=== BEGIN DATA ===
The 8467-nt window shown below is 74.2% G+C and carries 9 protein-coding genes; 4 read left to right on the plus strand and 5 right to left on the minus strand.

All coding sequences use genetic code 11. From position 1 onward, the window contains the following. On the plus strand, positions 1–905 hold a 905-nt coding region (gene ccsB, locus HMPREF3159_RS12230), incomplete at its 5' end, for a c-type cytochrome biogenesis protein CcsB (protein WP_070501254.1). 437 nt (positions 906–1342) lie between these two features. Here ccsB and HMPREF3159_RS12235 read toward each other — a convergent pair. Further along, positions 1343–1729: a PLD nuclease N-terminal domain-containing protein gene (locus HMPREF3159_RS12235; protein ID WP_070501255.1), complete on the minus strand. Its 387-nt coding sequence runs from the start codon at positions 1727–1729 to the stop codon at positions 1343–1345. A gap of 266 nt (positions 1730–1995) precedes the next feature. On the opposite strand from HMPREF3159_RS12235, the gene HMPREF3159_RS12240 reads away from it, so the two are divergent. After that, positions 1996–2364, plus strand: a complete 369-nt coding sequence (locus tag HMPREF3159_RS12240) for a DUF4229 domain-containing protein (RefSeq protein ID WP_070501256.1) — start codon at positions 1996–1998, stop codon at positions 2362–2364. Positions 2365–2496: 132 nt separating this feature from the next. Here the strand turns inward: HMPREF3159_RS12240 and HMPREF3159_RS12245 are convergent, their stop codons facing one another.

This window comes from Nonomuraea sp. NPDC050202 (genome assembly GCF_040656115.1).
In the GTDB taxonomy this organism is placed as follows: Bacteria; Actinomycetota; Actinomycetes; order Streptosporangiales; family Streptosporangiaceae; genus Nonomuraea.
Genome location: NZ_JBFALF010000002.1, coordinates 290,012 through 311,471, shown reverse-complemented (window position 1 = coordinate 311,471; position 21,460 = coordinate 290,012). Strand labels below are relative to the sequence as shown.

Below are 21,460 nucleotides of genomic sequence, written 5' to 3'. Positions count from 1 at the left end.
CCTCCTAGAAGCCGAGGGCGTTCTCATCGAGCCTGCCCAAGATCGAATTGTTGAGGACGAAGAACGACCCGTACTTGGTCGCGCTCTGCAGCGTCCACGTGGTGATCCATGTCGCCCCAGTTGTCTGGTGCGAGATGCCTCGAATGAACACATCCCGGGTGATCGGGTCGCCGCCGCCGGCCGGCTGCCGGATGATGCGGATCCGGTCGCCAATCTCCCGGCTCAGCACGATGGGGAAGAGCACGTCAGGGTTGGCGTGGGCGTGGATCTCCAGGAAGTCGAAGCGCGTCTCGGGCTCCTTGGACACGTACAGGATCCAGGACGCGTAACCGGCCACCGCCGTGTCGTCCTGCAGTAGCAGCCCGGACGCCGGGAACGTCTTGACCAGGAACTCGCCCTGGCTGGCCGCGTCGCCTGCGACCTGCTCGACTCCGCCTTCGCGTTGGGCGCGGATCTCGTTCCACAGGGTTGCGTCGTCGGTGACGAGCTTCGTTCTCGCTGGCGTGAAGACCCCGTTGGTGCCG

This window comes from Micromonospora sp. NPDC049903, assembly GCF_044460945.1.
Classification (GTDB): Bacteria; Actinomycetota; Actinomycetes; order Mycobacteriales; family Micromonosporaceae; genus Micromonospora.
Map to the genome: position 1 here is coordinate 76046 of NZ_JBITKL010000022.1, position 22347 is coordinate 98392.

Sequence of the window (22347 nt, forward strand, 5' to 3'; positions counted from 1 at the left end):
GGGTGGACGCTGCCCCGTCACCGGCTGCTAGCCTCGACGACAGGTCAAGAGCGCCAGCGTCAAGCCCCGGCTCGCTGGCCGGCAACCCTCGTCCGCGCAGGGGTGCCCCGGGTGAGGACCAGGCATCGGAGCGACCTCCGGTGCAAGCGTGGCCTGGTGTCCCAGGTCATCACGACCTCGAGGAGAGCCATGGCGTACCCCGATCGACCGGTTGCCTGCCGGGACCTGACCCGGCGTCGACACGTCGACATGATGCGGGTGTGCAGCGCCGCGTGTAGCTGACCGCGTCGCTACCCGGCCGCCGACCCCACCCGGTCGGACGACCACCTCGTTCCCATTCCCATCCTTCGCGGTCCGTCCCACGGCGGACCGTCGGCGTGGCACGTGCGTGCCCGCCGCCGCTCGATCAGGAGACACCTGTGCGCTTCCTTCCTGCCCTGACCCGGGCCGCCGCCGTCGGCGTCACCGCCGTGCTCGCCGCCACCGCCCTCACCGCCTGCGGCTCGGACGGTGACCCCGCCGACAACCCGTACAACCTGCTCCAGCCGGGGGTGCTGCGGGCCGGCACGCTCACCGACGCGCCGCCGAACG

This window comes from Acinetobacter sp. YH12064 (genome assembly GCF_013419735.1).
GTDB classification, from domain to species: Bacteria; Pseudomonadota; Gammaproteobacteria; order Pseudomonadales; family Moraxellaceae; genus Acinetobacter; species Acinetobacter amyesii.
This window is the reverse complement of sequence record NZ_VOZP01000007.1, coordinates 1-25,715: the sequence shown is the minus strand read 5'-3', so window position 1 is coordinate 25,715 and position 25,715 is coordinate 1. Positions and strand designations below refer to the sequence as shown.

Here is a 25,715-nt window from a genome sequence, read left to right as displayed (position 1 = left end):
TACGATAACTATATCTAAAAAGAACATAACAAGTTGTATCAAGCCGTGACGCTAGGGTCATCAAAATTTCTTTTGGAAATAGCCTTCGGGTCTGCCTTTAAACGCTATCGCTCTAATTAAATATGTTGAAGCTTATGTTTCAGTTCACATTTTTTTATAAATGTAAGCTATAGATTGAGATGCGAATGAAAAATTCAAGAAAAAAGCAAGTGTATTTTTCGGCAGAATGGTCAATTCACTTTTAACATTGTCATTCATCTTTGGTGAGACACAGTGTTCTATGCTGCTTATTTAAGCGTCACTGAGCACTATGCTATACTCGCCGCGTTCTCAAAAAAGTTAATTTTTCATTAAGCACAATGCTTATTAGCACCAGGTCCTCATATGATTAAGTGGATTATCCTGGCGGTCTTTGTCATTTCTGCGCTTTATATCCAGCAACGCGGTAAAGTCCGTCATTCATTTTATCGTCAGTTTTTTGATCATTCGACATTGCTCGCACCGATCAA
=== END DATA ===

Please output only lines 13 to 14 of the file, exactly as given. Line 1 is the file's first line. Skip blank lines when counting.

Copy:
This window comes from Acinetobacter sp. YH12064 (genome assembly GCF_013419735.1).
GTDB classification, from domain to species: Bacteria; Pseudomonadota; Gammaproteobacteria; order Pseudomonadales; family Moraxellaceae; genus Acinetobacter; species Acinetobacter amyesii.